The calls from the political right for the impeachment of President Barack Obama, including one from Sarah Palin, combined with the strategic efforts of GOP House leaders to craft a lawsuit against the president that a federal court might actually agree to hear, rekindle memories of the summer of 1974, a season that marked the fall of President Richard Nixon. The flood of legal and constitutional problems that engulfed Nixon's presidency provided for Americans an enduring seminar on the Constitution and the separation of powers, and opened a window into the law of impeachment.
Forty years ago, Nixon suffered a dramatic string of rebukes that resulted in his forced resignation from the White House. On July 24, the U.S. Supreme Court, in a unanimous opinion written by Chief Justice Warren Burger, a Nixon appointee, ordered Nixon to turn over the Watergate tapes to the House Judiciary Committee, which, for more than a year, had been investigating Nixon's role in the cover-up of the break-in at the Watergate Hotel.
The tapes disclosed, among other things, Nixon's leadership and use of the CIA to cover up the burglary. Armed with new-found knowledge of Nixon's abuse of power and obstruction of justice, the Judiciary Committee, in a bipartisan showing, voted out three articles of impeachment- the second one being the most alarming, perhaps. It charged Nixon with using the IRS, the FBI, the Secret Service and other federal agencies to harass "enemies": private citizens who had criticized his presidency.
Further, the Nixon White House had deployed its "plumbers unit" - the same people who had broken into the Watergate Hotel - to burglarize citizens who had spoken out against the president's policies. These practices suggested an authoritarian regime.
The full House of Representatives never got the opportunity to consider or vote on the articles of impeachment. Nixon resigned the presidency Aug. 9; a month later, newly minted President Gerald R. Ford granted Nixon a full and unconditional pardon for the offenses that he had committed against the nation. There was no doubt the House would have impeached Nixon. Nor was there any question that the Senate would have voted to remove Nixon from the presidency. Indeed, GOP senators informed Nixon that he would have no support in the Senate; as a consequence, he had no choice but to resign.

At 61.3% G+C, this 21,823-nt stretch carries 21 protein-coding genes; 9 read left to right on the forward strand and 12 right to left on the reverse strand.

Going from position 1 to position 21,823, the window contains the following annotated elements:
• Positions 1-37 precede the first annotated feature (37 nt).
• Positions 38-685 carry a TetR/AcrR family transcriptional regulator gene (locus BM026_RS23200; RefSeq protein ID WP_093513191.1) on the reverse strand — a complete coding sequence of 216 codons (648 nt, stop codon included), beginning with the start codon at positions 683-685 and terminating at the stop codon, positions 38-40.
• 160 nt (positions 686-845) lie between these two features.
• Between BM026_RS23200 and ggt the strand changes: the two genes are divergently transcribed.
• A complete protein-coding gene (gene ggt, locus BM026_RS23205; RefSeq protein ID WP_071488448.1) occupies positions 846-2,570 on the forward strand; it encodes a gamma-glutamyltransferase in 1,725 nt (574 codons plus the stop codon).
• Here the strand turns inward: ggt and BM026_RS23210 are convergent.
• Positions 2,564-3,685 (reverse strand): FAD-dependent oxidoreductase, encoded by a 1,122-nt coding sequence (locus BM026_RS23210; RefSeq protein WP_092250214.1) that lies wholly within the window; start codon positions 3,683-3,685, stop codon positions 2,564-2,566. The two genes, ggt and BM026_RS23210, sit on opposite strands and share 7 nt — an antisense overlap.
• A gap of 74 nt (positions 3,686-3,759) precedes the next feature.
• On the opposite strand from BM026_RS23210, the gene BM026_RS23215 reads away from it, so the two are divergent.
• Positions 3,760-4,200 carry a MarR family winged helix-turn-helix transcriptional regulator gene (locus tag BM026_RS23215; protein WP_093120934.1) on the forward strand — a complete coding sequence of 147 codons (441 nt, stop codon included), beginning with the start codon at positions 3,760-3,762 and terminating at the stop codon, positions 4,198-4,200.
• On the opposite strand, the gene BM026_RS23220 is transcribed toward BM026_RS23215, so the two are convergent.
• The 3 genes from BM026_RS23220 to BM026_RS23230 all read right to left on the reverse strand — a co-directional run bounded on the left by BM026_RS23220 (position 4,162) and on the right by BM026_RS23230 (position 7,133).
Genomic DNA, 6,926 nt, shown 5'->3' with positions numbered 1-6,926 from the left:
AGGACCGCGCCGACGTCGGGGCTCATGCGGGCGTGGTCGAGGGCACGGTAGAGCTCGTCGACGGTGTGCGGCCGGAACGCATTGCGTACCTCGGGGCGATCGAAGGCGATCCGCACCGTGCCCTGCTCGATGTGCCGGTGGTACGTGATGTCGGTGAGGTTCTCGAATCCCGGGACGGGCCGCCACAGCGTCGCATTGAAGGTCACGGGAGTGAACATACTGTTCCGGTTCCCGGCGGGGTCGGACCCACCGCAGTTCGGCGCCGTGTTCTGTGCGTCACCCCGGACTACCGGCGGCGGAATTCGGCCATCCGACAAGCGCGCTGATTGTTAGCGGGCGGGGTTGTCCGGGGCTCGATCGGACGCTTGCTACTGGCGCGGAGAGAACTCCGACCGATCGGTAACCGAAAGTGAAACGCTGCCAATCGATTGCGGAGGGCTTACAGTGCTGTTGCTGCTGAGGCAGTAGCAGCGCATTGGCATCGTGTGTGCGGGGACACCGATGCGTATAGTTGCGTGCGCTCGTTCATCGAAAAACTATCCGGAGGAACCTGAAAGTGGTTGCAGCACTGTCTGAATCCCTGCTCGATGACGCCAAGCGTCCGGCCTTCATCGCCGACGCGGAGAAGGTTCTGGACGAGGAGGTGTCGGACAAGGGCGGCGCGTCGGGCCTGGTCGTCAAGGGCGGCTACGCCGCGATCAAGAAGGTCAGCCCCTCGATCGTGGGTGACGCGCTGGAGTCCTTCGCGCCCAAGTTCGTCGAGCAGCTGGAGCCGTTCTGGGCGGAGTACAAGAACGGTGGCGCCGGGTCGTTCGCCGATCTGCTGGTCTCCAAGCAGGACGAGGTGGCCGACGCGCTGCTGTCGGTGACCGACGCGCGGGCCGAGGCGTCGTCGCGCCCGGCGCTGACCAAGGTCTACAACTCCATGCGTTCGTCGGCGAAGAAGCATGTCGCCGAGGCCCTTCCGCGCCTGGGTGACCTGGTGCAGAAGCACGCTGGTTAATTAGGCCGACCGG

A distinguishing feature of the impeachment effort against Nixon and, effectively, his ouster from the presidency, was its bipartisan character. The groundswell of congressional support, as well as the surging tide of public opinion, in favor of evicting Nixon from the Oval Office comported with the conception and design of the Impeachment Clause, drafted by the framers of the Constitution. Impeachment was intended for great offenses that rock the very foundation of government, not a vote of "no confidence." Accordingly, as Alexander Hamilton explained in Federalist 65, in words instructive for our time, impeachment proceedings would "seldom fail to agitate the passions of the whole community." The framers feared impeachment - "the grand inquest of the nation" - might be susceptible to abuse to serve partisan interests, but hoped Congress would rise above such interests in deciding whether constitutional government was truly under attack and warranted the use of the legislature's greatest power.
At this juncture, what is missing in the calls for President Obama's impeachment is the Hamilton standard: overwhelming community agitation.
David Adler is the Cecil D. Andrus professor of public affairs at Boise State University, where he serves as director of the Andrus Center for Public Policy.